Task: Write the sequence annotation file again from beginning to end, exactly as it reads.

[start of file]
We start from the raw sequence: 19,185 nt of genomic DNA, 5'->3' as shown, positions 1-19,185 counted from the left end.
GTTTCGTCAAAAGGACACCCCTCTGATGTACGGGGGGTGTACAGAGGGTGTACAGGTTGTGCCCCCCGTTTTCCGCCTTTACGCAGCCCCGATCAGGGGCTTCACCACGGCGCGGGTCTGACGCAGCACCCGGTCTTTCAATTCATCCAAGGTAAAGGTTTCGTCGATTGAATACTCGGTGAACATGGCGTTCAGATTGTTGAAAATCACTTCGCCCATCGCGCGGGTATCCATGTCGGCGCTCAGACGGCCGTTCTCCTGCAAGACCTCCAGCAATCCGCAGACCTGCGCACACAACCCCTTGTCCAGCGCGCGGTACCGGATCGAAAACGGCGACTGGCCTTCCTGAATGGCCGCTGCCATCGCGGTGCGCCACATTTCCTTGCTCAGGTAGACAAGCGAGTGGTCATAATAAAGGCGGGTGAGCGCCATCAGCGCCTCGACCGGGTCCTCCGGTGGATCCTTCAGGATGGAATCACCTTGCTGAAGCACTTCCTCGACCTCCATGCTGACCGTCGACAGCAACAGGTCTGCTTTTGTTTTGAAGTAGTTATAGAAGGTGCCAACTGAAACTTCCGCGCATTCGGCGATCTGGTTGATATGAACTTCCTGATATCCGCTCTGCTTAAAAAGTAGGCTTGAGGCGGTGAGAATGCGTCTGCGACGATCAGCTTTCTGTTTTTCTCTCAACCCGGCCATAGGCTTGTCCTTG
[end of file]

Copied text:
We start from the raw sequence: 19,185 nt of genomic DNA, 5'->3' as shown, positions 1-19,185 counted from the left end.
GTTTCGTCAAAAGGACACCCCTCTGATGTACGGGGGGTGTACAGAGGGTGTACAGGTTGTGCCCCCCGTTTTCCGCCTTTACGCAGCCCCGATCAGGGGCTTCACCACGGCGCGGGTCTGACGCAGCACCCGGTCTTTCAATTCATCCAAGGTAAAGGTTTCGTCGATTGAATACTCGGTGAACATGGCGTTCAGATTGTTGAAAATCACTTCGCCCATCGCGCGGGTATCCATGTCGGCGCTCAGACGGCCGTTCTCCTGCAAGACCTCCAGCAATCCGCAGACCTGCGCACACAACCCCTTGTCCAGCGCGCGGTACCGGATCGAAAACGGCGACTGGCCTTCCTGAATGGCCGCTGCCATCGCGGTGCGCCACATTTCCTTGCTCAGGTAGACAAGCGAGTGGTCATAATAAAGGCGGGTGAGCGCCATCAGCGCCTCGACCGGGTCCTCCGGTGGATCCTTCAGGATGGAATCACCTTGCTGAAGCACTTCCTCGACCTCCATGCTGACCGTCGACAGCAACAGGTCTGCTTTTGTTTTGAAGTAGTTATAGAAGGTGCCAACTGAAACTTCCGCGCATTCGGCGATCTGGTTGATATGAACTTCCTGATATCCGCTCTGCTTAAAAAGTAGGCTTGAGGCGGTGAGAATGCGTCTGCGACGATCAGCTTTCTGTTTTTCTCTCAACCCGGCCATAGGCTTGTCCTTG